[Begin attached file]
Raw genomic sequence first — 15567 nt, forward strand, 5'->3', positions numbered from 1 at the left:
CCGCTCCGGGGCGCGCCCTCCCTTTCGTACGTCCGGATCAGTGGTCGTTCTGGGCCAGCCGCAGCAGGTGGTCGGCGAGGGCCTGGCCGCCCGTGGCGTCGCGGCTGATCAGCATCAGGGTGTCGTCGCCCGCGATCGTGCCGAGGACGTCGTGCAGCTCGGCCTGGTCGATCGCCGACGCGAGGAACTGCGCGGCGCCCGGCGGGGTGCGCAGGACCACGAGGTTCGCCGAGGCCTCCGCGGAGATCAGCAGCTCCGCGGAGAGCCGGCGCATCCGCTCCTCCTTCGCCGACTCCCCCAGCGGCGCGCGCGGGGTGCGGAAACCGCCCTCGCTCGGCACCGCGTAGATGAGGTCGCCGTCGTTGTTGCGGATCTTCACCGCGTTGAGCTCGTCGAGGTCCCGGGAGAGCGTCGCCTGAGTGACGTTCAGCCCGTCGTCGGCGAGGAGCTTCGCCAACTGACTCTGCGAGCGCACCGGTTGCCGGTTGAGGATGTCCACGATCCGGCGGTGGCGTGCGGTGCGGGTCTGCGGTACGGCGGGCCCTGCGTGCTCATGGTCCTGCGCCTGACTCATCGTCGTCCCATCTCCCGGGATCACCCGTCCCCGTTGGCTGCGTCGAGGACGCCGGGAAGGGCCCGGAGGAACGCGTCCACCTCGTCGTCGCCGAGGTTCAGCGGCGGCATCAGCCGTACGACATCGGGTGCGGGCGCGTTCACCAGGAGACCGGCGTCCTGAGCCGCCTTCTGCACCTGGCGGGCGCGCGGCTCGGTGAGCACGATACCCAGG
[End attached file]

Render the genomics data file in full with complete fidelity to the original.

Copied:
Raw genomic sequence first — 15567 nt, forward strand, 5'->3', positions numbered from 1 at the left:
CCGCTCCGGGGCGCGCCCTCCCTTTCGTACGTCCGGATCAGTGGTCGTTCTGGGCCAGCCGCAGCAGGTGGTCGGCGAGGGCCTGGCCGCCCGTGGCGTCGCGGCTGATCAGCATCAGGGTGTCGTCGCCCGCGATCGTGCCGAGGACGTCGTGCAGCTCGGCCTGGTCGATCGCCGACGCGAGGAACTGCGCGGCGCCCGGCGGGGTGCGCAGGACCACGAGGTTCGCCGAGGCCTCCGCGGAGATCAGCAGCTCCGCGGAGAGCCGGCGCATCCGCTCCTCCTTCGCCGACTCCCCCAGCGGCGCGCGCGGGGTGCGGAAACCGCCCTCGCTCGGCACCGCGTAGATGAGGTCGCCGTCGTTGTTGCGGATCTTCACCGCGTTGAGCTCGTCGAGGTCCCGGGAGAGCGTCGCCTGAGTGACGTTCAGCCCGTCGTCGGCGAGGAGCTTCGCCAACTGACTCTGCGAGCGCACCGGTTGCCGGTTGAGGATGTCCACGATCCGGCGGTGGCGTGCGGTGCGGGTCTGCGGTACGGCGGGCCCTGCGTGCTCATGGTCCTGCGCCTGACTCATCGTCGTCCCATCTCCCGGGATCACCCGTCCCCGTTGGCTGCGTCGAGGACGCCGGGAAGGGCCCGGAGGAACGCGTCCACCTCGTCGTCGCCGAGGTTCAGCGGCGGCATCAGCCGTACGACATCGGGTGCGGGCGCGTTCACCAGGAGACCGGCGTCCTGAGCCGCCTTCTGCACCTGGCGGGCGCGCGGCTCGGTGAGCACGATACCCAGG